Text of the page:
Despite increasing attention to preparing students for the workplace, too many courses are still promoted as essential for success when, in fact, they are hard to defend.  I’m thinking now of calculus (“Who Needs Calculus? Not High-Schoolers,” The Wall Street Journal, May 15).

Since the 1980s, the number of high schools teaching calculus has grown dramatically.  For students who intend to major in math, physics, or engineering, calculus is indispensable.  But I wonder if most students would not be better off learning statistics or computer science?  Analyzing data in all their various forms is far more likely to be useful.

The argument against aligning courses with the reality of the workplace is that doing so turns schools into training camps for business.  But students and their parents are entitled to know if what is being studied has relevance.  There is some truth to the claim that it’s impossible to know the answer beforehand.  Yet the cost of going to college today is so exorbitant that few are willing to wait to find out.  They demand to see a direct connection between what they are studying and its marketability.

I remember when Latin was defended as essential.  But time has shown that its benefits were wildly oversold.  Latin is certainly academic, but I think students would be far better off learning Mandarin or Arabic as a foreign language.  It all comes down to its value in the workplace.

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Higher spending no guarantee of higher results in schools

The media love to point out that spending more per-student has not resulted in improved outcomes (“Why New York schools spend so much for such mediocre results,” New York Post, May 24).  New York State, which spends more to educate students than any other state, serves as a case in point.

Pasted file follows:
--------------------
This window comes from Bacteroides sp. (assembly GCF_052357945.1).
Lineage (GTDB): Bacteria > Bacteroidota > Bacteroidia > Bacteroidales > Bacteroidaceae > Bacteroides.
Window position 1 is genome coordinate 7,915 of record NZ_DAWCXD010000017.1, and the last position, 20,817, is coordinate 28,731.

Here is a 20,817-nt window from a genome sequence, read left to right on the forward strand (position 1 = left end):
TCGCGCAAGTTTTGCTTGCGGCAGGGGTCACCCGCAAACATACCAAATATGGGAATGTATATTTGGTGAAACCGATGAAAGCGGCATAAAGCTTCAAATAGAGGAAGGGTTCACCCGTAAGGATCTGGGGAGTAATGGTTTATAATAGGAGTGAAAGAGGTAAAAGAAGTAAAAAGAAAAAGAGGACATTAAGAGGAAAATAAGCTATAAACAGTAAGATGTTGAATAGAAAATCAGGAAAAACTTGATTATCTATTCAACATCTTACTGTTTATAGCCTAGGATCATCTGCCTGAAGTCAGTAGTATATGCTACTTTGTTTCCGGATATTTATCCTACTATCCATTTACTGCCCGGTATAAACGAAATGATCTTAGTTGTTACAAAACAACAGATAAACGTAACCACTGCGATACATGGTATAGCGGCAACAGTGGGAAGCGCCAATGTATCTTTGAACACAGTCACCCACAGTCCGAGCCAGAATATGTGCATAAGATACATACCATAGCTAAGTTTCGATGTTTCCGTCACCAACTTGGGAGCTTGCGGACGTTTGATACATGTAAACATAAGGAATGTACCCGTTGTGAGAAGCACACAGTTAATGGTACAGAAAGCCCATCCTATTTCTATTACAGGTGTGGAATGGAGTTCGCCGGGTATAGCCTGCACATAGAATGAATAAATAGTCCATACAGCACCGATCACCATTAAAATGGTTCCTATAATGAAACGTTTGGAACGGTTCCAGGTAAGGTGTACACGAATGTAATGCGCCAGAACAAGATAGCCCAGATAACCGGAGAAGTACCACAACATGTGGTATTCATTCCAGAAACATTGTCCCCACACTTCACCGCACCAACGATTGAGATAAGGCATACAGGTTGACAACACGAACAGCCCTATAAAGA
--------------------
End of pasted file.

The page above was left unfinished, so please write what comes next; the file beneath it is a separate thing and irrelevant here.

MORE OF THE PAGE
Despite an outlay of $22,366 per student – nearly twice the national average of $11,762 – students in the Empire State perform worse than average on the National Assessment for Educational Progress.  According to critics, this disconnect is evidence that increased expenditures do not assure better results.

But the issue is not quite as simple as it seems.  To understand why, it’s necessary to take a closer look at school budgets.  About $8 of every $10 is used to pay for staff salaries and benefits. The purchasing power of salaries in most states has not kept pace with inflation.  As a result, teachers can’t be expected to produce better outcomes under the circumstances.  They’re barely hanging on.  For example, although New York City spends more than the nation’s other 10 biggest cities, the cost of living in New York City is also the highest.

Unions are blamed for driving up salaries while protecting underperforming teachers. That argument will be tested in the years ahead if the U.S. Supreme Court rules in favor of the plaintiff in the Janus case, as it is expected to do.  I’ll bet weakening unions will do little – if anything – to improve student performance, which in the final analysis is what is most important.

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The charter school advantage increases

Once considered an innovation, charter schools are now outranking even selective public schools (“Why it Matters That Public Charters Dominated the 2018 US News Best High School Rankings,” progressivepolicy.org, May 9).  As readers of this column know, I support parental choice.  But I’ve also written often about the tilted playing ground on which charter and traditional public schools play.